Outcome of Pregnancy-Related Lumbopelvic Pain Treated According to a Diagnosis-Based Decision Rule: A Prospective Observational Cohort Study

The purpose of this study was to describe the clinical outcomes of patients with pregnancy-related lumbopelvic pain (PRLP) treated according to a diagnosis-based clinical decision rule. Data on 115 patients were collected at baseline and on 78 patients at the end of the active treatment. Disability was measured using the Bournemouth Disability Questionnaire (BDQ). Pain intensity was measured using the Numerical Rating Scale for pain (NRS). Patients were also asked to self-rate their improvement. Fifty-seven patients (73%) reported their improvement as either “excellent” or “good.” The mean patient-rated improvement was 61.5%. The mean improvement in BDQ was 17.8 points. The mean percentage of improvement in BDQ was 39% and the median was 48%. Mean improvement in pain was 2.9 points. Fifty-one percent of the patients had experienced clinically significant improvement in disability and 67% patients had experienced clinically significant improvement in pain. Upon follow-up, 85.5% of patients rated their improvement as either “excellent” or “good.” The mean patient-rated improvement was 83.2%. The mean improvement in BDQ was 28.1 points. The mean percentage of improvement in BDQ was 68% and the median was 87.5%. Mean improvement in pain was 3.5 points. Seventy-three percent of the patients had experienced clinically significant improvement in disability and 82% patients had experienced clinically significant improvement in pain.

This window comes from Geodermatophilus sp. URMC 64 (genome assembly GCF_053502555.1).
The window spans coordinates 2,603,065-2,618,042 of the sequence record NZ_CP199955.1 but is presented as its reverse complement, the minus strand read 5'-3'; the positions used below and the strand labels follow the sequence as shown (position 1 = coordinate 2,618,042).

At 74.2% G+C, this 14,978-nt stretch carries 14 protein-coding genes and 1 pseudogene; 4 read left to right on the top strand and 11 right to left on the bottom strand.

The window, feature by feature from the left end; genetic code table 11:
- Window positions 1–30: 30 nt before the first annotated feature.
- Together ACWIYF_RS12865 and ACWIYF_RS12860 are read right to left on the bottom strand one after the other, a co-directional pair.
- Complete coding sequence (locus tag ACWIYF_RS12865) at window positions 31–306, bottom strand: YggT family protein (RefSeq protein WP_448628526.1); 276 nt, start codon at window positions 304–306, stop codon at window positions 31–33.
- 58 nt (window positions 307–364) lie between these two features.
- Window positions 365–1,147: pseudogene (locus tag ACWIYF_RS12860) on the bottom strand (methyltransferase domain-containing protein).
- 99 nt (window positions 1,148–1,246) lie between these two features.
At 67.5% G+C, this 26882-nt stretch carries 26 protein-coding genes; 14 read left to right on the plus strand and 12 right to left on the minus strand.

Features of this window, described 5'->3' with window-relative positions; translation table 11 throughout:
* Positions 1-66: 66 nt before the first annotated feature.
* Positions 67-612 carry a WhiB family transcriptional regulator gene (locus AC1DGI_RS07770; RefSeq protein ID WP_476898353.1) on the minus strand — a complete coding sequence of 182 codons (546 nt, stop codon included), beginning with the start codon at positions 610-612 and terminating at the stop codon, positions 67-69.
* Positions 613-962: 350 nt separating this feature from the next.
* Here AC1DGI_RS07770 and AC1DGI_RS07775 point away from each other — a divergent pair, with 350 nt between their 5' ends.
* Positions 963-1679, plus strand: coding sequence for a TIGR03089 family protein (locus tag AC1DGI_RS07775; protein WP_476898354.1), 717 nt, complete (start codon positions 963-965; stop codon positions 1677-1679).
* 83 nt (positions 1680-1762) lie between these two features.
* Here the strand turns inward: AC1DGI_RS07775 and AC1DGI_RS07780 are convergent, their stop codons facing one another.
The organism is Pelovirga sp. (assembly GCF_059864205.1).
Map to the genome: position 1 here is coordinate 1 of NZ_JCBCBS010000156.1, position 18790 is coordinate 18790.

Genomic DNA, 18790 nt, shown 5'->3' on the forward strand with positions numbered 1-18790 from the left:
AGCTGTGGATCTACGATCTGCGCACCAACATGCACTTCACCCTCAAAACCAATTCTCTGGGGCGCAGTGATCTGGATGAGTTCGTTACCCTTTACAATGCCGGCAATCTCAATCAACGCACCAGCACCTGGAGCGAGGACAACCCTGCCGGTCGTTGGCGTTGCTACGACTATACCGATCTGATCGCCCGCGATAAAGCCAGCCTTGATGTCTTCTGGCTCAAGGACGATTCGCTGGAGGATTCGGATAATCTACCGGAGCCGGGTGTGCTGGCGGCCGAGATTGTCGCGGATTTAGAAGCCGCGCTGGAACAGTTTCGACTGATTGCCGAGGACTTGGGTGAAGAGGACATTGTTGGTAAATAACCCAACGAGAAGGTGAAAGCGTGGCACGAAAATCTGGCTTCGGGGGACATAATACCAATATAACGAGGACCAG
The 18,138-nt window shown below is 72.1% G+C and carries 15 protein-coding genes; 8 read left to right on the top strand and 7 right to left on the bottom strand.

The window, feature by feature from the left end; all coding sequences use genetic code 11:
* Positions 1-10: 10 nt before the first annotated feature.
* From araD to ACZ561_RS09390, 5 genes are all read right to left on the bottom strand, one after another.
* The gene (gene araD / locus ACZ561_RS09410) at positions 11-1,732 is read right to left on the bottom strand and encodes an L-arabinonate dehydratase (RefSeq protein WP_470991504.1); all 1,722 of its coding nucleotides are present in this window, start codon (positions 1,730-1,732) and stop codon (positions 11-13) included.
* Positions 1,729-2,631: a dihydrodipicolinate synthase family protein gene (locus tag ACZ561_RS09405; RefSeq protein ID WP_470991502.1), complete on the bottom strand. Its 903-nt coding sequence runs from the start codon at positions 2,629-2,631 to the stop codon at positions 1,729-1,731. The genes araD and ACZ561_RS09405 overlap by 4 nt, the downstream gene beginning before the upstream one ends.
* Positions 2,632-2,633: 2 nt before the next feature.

The management strategy used in this study appeared to yield favourable outcomes in this patient population and appears to be a safe option for patients with PRLP, although because of this study’s sample size, rare complications are not likely to be detected.

Donald R. Murphy, Eric L. Hurwitz and Ericka E. McGovern. Outcome of Pregnancy-Related Lumbopelvic Pain Treated According to a Diagnosis-Based Decision Rule: A Prospective Observational Cohort Study. Journal of Manipulative and Physiological Therapeutics, 2009, 32:8, 616-624

Neck Pain

Out of all 291 conditions studied in the Global Burden of Disease 2010 Study, neck pain ranked 4th highest in terms of disability and 21st in terms of overall burden.
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